Thank you all for a great season. The New England Daily Snow wraps for Winter 21-22 with a recap of the booms and busts and tallies the season snowfall totals. Be sure to check our forecast pages if any additional flakes fly this Spring. Until November, think snow!
It's that time of the year where we close out the New England Daily Snow with a season recap. Somehow after what has seemed at times to be a mediocre season we end up almost exactly at average/normal in the high peaks in the Greens here at the end of April. In Vermont at least, the Mt. Mansfield snow stake chart above shows the normal ramp into winter through early December with a pretty uneventful stretch into 2022. Snow increased incrementally through January into February following the same pace as the average season, but sputtered out in February and March with series of mid-winter thaws and storms. And just when we thought the season was over in mid-March we managed a few more storms through mid-April.
Do you remember all the big snows, or rather the lack of big snows? Let's see if you can recall these events at Killington according to their snow reports:
- November 19-20: 8" right before the Thanksgiving Holiday
- December 8-10: 10" trying to build bases early in the season
- December 11-January 6: A whopping 2" <-- this was a terrible stretch
- January 17-18: 10"
- February 4: 10"
- March 13: 16" finally a good storm
That was really it. Surprisingly there were very few big storms to write about this winter with only the March 13 storm dropping more than a foot on a given day at Killington. Other places did have a few days with more than a foot or strung together at least a couple days totaling more than two feet. Jay Peak had a 22" report on that March 13 storm with 31" over four days.
48-hour snowfall estimated by the NOAA National Operational Hydrological Remote Sensing Center for March 13-14 showing Jay Peak's big storm.
In a close second, surprisingly, Blue Hills in Boston reported 21.4" on January 30th and a two-day total of 27.6".
48-hour snowfall estimated by the NOAA National Operational Hydrological Remote Sensing Center for January 30-31 showing Blue Hills 27.6" dump.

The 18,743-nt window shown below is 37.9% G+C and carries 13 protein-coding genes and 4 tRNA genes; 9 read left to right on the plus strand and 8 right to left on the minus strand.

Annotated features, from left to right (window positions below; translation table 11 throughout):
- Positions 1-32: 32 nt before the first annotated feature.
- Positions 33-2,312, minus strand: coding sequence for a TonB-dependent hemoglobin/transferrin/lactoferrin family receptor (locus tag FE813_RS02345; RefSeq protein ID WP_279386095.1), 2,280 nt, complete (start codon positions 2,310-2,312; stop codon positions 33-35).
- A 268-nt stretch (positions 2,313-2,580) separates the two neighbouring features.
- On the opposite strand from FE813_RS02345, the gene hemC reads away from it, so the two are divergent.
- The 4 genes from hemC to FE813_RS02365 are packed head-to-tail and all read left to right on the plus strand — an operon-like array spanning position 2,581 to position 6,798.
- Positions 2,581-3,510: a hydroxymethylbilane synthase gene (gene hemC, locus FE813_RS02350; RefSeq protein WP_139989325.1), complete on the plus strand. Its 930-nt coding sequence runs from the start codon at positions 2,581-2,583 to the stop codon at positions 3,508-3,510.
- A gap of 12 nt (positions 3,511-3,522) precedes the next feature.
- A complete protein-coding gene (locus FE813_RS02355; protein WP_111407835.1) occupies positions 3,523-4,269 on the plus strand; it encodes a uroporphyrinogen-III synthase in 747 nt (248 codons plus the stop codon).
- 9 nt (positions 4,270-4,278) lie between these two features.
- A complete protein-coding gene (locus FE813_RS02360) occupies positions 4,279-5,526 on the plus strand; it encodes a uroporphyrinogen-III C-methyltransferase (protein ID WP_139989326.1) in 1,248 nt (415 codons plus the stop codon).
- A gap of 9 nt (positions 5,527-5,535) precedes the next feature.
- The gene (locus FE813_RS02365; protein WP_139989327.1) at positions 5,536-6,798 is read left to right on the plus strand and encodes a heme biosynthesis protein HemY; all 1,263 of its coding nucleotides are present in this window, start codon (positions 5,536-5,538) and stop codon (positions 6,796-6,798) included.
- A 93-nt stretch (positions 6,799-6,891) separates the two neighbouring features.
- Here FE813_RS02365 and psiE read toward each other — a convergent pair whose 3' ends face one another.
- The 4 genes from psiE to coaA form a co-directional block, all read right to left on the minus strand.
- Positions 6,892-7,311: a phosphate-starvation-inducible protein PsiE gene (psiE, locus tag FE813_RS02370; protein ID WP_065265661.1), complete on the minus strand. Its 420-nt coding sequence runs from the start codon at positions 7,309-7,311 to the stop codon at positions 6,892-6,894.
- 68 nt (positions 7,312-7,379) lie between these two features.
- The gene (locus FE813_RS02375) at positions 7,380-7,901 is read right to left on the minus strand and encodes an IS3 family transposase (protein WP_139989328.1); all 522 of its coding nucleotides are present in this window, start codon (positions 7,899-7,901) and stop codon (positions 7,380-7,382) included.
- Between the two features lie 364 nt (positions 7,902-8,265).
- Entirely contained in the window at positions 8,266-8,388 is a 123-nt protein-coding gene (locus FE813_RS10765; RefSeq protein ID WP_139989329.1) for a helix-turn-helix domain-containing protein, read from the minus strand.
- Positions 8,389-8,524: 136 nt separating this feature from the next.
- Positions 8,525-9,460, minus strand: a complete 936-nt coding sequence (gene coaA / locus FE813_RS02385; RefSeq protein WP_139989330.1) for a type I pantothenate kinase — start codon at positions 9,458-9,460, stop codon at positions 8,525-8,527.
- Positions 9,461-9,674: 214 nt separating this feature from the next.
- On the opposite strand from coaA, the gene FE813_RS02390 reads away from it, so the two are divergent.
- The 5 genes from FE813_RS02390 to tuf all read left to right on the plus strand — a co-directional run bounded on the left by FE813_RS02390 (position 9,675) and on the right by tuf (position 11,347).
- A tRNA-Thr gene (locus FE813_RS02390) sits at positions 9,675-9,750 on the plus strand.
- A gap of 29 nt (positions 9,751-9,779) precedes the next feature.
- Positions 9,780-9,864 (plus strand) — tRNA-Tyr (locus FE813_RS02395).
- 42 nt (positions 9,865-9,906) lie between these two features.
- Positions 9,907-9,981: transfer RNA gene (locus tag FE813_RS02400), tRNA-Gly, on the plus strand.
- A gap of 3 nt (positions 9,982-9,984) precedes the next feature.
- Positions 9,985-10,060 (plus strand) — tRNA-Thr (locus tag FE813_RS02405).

The lack of snow didn't stop resorts from making snow though. In the absence of snow, we saw many nights with below normal temperatures. In November 2021 alone, 25 of the 30 days had overnight temperatures just down the hill from Killington in Rutland below freezing. 25 of 30! That afforded them plenty of time to build machine-made bases early. The same story occurred in December and January with a higher frequency of daytime highs also below freezing. So even with a lack of natural snow, many resorts were operating close to 100% by January and dropping ropes with new snows through February.
Estimated season-to-date snowfall as of April 21st. Dark reds across the lake-effect belts, Greens, Whites, and northeast Maine are all 150" or more. View the map yourself here in our Maps layer.
The big season total winner this winter was, as usual, Jay Peak. We don't track the season totals here at OpenSnow for individual resorts, but you can navigate over to individual resort websites in order to find their self-reported totals, or you can find the historical report calendar on our website and try to add them all up. The numbers won't add up. Why? Sometimes we receive duplicate reports, we don't receive any reports, reports are sometimes storm totals or only updates from a previous report. It's complicated. Anyways, here are a few totals using the different methods from around the region:
- Jay Peak: Resort reported 303", Summed reports received by OpenSnow: 272"
- Stowe: Resort reported 224", Summed reports received by OpenSnow: 152"
- Killington: Resort reported 212", Summed reports received by OpenSnow: 121"
- Sugarloaf: Resort reported 116", Summed reports received by OpenSnow: 44"
- Waterville Valley: Resort reported 96", Summed reports received by OpenSnow: 108"
- Blue Hill: They are collocated with a NOAA climate site that recorded 70.4"
And that's a wrap on the New England Daily Snow for Winter 2021-22. Will it snow again this season? Probably. Are a few resorts still open? Of course. At this point though, those of you still skiing likely know what to expect and are keenly aware of where to find the forecasts for your likely destination (Jay/Killington/Tuckerman).
Thank you all for reading and following along this winter. I hope you found the information helpful in finding good snow and also learned a thing or two along the way.
As we transition from winter to summer, make sure to follow our summer service, OpenSummit, to always catch the best weather window for your next adventure.
With OpenSummit, you can quickly...
- See if a trail is dry, wet, or snow-covered based on recent weather trends.
- View color-coded risk assessment for rain, lightning, and wind.
- Track smoke from wildfires and forecast this smoke for the next 2 days.
"If you are a person who likes to hike, bike, or just visit the high country and want to have the most accurate weather forecast at various elevations, OpenSummit is absolutely the best app." – Ed, iOS App Review